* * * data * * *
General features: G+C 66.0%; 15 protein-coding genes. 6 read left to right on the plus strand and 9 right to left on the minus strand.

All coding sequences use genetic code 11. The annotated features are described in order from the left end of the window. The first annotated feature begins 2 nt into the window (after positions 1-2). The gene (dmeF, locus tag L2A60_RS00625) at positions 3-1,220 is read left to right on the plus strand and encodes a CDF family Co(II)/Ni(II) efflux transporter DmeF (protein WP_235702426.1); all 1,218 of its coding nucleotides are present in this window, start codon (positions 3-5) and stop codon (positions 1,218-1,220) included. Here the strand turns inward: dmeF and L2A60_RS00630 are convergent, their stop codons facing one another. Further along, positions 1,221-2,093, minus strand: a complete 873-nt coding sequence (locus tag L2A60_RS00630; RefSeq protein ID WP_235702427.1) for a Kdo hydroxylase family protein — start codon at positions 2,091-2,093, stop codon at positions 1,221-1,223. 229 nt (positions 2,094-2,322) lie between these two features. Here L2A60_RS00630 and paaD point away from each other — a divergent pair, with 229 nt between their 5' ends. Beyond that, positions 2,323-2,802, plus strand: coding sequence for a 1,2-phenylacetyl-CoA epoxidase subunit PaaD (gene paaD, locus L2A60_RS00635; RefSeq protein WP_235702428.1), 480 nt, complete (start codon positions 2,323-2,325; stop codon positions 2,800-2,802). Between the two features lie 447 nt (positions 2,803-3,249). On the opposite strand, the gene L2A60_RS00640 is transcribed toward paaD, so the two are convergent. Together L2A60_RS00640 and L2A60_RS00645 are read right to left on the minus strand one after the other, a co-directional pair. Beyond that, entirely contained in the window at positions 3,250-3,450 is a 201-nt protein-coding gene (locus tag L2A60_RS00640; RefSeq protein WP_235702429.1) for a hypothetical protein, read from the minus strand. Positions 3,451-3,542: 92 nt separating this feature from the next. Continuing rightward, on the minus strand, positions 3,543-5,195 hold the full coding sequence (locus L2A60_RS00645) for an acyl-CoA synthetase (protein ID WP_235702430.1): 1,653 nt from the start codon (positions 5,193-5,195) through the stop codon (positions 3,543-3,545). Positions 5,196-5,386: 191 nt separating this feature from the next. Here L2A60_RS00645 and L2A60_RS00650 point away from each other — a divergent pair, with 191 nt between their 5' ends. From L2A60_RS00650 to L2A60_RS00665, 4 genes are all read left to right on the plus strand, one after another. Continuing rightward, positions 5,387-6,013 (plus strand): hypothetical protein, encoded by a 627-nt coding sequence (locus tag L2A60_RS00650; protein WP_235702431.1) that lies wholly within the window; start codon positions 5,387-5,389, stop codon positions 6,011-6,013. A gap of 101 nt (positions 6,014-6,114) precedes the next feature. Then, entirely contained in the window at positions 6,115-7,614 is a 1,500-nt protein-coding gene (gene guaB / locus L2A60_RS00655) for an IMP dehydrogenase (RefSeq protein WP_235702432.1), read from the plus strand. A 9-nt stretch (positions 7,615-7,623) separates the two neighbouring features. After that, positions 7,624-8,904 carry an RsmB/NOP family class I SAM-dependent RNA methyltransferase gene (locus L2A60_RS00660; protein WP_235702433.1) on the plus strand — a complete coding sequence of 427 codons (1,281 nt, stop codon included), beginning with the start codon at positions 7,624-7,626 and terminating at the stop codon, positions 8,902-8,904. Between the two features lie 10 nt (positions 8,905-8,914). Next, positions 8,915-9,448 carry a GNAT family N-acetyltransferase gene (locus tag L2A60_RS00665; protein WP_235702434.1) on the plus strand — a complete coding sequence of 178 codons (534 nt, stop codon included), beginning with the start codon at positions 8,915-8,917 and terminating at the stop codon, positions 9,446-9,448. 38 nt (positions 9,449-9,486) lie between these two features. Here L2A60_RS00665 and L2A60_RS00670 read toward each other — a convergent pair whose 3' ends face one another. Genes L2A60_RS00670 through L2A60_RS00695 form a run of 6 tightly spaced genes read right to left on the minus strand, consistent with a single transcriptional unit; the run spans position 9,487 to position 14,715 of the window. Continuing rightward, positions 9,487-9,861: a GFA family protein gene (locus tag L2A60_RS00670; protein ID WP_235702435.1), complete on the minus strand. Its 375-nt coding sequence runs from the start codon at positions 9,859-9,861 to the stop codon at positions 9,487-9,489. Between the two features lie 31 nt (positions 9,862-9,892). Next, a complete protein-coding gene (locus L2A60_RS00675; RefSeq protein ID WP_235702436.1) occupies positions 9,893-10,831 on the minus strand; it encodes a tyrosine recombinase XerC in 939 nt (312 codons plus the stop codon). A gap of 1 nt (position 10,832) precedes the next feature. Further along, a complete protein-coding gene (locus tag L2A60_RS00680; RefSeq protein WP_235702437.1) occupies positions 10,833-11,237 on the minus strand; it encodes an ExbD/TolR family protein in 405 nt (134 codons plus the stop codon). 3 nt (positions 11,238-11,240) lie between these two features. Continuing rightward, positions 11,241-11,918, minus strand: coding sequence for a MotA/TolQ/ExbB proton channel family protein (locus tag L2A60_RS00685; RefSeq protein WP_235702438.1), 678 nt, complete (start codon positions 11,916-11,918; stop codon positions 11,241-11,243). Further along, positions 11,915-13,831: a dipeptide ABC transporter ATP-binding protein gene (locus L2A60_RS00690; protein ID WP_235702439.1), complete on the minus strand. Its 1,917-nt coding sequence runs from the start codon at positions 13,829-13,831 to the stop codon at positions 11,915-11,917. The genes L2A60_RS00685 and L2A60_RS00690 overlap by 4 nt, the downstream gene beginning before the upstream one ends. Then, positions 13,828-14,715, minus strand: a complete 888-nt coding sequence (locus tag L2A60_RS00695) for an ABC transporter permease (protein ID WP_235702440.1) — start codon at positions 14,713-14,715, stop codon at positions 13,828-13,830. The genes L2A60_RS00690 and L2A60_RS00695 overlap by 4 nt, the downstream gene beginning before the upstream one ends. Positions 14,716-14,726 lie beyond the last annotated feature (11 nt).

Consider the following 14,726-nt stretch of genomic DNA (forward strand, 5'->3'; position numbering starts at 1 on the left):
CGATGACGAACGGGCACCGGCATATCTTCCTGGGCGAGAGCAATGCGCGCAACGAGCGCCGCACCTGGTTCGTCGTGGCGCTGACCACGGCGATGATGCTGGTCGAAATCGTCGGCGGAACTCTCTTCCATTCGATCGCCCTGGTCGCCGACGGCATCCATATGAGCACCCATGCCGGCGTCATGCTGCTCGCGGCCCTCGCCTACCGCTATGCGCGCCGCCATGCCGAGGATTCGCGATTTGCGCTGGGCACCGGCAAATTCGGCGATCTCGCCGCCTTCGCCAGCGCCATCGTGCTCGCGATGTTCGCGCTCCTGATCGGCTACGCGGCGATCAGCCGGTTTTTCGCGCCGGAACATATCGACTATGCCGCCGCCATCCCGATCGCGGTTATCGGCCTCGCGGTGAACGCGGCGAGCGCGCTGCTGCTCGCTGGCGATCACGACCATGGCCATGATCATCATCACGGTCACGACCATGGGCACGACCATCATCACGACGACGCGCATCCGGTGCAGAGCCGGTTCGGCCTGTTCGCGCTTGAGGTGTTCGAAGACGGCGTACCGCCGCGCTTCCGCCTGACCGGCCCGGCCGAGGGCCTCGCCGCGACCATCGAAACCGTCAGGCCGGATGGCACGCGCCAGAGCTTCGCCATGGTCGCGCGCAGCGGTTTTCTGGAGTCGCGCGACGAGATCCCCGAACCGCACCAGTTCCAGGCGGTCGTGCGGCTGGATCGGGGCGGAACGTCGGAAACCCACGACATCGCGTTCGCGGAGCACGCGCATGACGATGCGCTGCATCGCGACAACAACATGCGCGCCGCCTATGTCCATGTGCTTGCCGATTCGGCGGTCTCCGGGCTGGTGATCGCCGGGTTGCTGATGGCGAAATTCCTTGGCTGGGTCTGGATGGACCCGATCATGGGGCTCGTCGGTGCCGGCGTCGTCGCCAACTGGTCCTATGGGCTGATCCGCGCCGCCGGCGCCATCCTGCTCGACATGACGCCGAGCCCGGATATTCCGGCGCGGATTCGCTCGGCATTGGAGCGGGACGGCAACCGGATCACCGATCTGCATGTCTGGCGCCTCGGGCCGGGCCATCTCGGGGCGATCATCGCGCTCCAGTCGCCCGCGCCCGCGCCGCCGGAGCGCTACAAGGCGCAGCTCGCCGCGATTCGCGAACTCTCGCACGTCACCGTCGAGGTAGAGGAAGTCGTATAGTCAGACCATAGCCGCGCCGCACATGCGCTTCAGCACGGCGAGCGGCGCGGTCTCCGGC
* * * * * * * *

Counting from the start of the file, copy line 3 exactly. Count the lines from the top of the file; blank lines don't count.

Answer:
Consider the following 14,726-nt stretch of genomic DNA (forward strand, 5'->3'; position numbering starts at 1 on the left):